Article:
The original purpose of clothespins is for hanging up clothes to dry on a line. But did you know that the simple little clothespins in either plastic or wood can be an inexpensive tool that provides heavy work for the hands? In addition to heavy work (proprioceptive input), clothespins can offer fine and gross motor input. Let’s explore the idea of using clothespins as a sensory tool in a variety of clothespin games.
Seated clothespin work has its place for providing opportunities for:
- finger strengthening,
- hand strengthening,
- motor planning,
- visual perceptual input, and
- fine motor work.
However, there are some days when heavy work for the hands simply is not enough to regulate a child. On these days, more traditional heavy work is in order to help calm or alert a child. So, how do you incorporate both hand strengthening and gross motor work in one activity? Get moving!
Clothespin Games: Hair Design
Set a box of clothespins at one end of a room and a “beauty station” with a seat, mirror and chair at the other.
Have your child run, hop, jump or otherwise move to the box to retrieve clothespins one-by-one, coming back to clip them to your hair making a fabulous hairstyle.
This can also be played as a team competition in the classroom. Divide players into teams and see which team can add the most clothespin clips to their teammate’s hair within a set amount of minutes. Expand on this idea and see which team can create the most original, craziest, most traditional or other ultimate hair design.
Clothespin Games: Clothing Challenge
Got a hallway or clear floor in your home or classroom?
Strew a good amount of clothespins over it.
Then ask children to pick them up and clip them to their clothing as quickly as possible. See how many they can clip to themselves in a given amount of time.
To add an auditory element to this, simply play music in a “freeze” game style.
To add extra challenge to the game, blindfold children.
Clothespin Games: Pinned Together Obstacle Course
Does your child love obstacle courses?
Here’s a twist: To add both vestibular, gross motor and proprioceptive elements into a clothespin activity, have two people pin themselves together using five to ten clothespins.
Then try to navigate an obstacle course together.
The object is to get through the course without causing the clothespins to fall off.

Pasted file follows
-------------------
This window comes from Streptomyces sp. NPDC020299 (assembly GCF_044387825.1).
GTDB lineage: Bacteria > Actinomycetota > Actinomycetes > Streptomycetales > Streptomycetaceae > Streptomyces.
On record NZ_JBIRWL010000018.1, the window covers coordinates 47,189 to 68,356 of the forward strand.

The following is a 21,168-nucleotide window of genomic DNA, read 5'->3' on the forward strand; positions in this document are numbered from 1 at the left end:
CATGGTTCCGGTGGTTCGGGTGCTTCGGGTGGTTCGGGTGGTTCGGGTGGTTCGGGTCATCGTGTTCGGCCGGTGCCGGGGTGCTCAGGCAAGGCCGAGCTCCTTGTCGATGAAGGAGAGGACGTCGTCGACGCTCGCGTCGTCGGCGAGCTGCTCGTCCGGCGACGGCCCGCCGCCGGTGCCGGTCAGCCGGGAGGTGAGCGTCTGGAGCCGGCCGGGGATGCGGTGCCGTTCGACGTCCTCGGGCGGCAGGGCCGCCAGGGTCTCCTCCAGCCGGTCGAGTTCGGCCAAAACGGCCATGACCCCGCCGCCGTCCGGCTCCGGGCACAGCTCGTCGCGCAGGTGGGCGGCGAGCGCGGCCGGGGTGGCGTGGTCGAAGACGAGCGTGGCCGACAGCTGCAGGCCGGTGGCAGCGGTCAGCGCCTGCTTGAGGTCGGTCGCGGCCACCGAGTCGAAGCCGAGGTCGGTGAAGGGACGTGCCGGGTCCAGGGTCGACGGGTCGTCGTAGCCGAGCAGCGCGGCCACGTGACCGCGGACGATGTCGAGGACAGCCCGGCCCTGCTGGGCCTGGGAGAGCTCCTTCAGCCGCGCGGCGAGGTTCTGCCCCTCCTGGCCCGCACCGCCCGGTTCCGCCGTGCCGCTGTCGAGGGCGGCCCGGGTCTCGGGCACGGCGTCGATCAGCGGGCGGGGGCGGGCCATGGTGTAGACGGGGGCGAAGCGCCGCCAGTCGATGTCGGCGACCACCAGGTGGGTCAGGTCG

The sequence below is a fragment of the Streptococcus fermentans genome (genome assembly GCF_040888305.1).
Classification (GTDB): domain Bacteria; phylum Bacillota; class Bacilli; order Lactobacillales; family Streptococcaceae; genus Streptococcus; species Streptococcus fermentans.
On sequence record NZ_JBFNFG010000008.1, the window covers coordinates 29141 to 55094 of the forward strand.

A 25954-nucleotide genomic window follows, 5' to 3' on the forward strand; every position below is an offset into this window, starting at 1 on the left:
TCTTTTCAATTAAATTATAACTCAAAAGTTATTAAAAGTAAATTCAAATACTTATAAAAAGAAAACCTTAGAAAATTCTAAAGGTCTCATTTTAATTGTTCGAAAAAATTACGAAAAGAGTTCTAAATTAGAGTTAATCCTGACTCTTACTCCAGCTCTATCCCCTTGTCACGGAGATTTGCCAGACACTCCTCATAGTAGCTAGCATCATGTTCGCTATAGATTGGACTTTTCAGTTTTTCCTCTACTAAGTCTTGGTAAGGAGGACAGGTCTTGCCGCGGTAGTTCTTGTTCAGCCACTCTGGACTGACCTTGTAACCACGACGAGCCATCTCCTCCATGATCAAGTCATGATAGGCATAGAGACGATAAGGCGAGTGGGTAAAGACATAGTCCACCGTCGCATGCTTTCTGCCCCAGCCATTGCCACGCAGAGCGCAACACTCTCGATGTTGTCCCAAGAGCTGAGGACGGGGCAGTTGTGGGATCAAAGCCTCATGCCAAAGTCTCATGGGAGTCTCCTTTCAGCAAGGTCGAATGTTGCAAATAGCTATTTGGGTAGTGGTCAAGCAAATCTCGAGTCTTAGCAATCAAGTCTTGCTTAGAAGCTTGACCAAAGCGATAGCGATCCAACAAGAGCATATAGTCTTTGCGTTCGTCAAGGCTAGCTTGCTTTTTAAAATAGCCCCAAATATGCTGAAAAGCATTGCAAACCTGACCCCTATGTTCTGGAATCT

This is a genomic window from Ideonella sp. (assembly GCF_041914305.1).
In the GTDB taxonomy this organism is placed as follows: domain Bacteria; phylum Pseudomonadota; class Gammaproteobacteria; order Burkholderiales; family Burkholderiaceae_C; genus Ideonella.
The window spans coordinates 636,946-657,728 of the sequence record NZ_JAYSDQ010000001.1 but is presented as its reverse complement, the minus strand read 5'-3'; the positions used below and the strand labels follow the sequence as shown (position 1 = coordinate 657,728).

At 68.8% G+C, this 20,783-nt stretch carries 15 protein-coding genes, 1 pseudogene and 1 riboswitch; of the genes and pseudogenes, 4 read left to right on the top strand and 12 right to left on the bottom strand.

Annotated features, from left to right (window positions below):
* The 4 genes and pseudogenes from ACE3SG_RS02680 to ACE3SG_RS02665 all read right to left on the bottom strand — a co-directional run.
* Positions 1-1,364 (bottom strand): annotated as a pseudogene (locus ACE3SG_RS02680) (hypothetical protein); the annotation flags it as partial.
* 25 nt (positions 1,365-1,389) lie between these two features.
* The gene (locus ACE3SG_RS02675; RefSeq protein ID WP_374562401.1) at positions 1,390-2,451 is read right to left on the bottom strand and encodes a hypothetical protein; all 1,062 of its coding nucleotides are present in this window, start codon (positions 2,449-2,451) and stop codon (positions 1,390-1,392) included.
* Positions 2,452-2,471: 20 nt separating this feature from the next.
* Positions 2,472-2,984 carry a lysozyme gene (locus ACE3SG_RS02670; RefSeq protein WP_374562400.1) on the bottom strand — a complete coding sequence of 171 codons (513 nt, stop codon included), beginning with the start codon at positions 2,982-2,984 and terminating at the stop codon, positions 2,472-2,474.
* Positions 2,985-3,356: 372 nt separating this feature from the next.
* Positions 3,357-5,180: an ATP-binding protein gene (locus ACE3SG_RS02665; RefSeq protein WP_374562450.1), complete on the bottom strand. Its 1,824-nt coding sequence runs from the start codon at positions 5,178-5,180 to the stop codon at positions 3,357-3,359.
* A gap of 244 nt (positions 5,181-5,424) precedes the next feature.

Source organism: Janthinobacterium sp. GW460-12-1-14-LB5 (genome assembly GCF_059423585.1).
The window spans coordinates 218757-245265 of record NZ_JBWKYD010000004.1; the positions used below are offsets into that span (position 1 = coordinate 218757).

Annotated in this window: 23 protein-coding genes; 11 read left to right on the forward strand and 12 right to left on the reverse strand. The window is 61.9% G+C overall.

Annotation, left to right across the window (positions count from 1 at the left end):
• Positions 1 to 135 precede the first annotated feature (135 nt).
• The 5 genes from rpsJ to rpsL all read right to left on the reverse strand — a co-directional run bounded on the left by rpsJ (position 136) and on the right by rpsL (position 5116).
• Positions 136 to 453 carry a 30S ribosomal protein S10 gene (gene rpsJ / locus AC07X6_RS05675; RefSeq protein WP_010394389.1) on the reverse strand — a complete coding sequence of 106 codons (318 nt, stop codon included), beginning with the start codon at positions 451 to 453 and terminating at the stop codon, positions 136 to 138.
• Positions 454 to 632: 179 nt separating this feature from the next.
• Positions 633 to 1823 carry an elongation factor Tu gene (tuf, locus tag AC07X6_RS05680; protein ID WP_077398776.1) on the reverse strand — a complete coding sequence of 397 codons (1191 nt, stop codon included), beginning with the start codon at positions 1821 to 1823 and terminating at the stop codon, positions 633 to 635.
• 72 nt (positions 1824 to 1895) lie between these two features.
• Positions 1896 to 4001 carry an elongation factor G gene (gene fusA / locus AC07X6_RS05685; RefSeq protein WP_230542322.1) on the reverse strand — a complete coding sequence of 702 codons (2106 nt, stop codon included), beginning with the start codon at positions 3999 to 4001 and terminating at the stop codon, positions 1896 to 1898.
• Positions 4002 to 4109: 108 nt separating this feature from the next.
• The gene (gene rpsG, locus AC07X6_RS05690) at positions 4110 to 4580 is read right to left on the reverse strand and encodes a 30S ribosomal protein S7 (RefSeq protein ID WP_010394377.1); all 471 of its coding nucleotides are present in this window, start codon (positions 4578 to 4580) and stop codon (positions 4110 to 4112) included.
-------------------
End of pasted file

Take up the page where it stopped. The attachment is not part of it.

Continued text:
Clothespin Games: Tag
Need a party or recess game?
Offer children a handful of clothespins to pin anywhere on the outside of their clothing.
On “Go”, everyone tries to pull clothespins off of one another.
As soon as a clothespin is snatched, whoever stole it kneels down to attach it his or her clothing.
While kneeling, the child is “safe” from having clothespins taken.
On “stop”, whoever has the most clothespins attached wins.
Tips & Notes for Clothespin Games
Focusing on both gross and fine motor skills at once can be fun. However, it can also be extraordinarily challenging. Do not attempt the activities above until children are comfortable with seated clothespin activities. Additionally, watch for signs of fatigue and frustration when playing these games, adapting or halting activities accordingly.
Light, wooden clothespins are often easier to manipulate than plastic ones, but plastic ones can stay on clothing better. Considering your child’s needs. Choose clothespins for use in activities accordingly based on ease of manipulation vs. challenge.
Be aware that some children may need to begin clothespin activities by using fingers from both hands to attach and remove clothespins from objects before gaining the strength and coordination to do so with a single hand. Adapt activities accordingly to allow for this. Add in head starts or extra time for children who need it when playing competitive games. Or consider simply making the games cooperative in which children work as a group to meet an objective.
Some children have difficulty knowing where to place the pads of their thumbs and index fingers in order to manipulate clothespins. Drawing colored circles on the clothespin, or putting stickers with a theme that interests a particular child, exactly where the thumb and index finger pads should go can help with this. In fact, having a child color these dots or place these stickers can be a great fine motor preparation activity prior to any of the above gross motor games.
Many traditional gross motor activities can be easily adapted to include fine motor clothespin work. What other ones can you think of?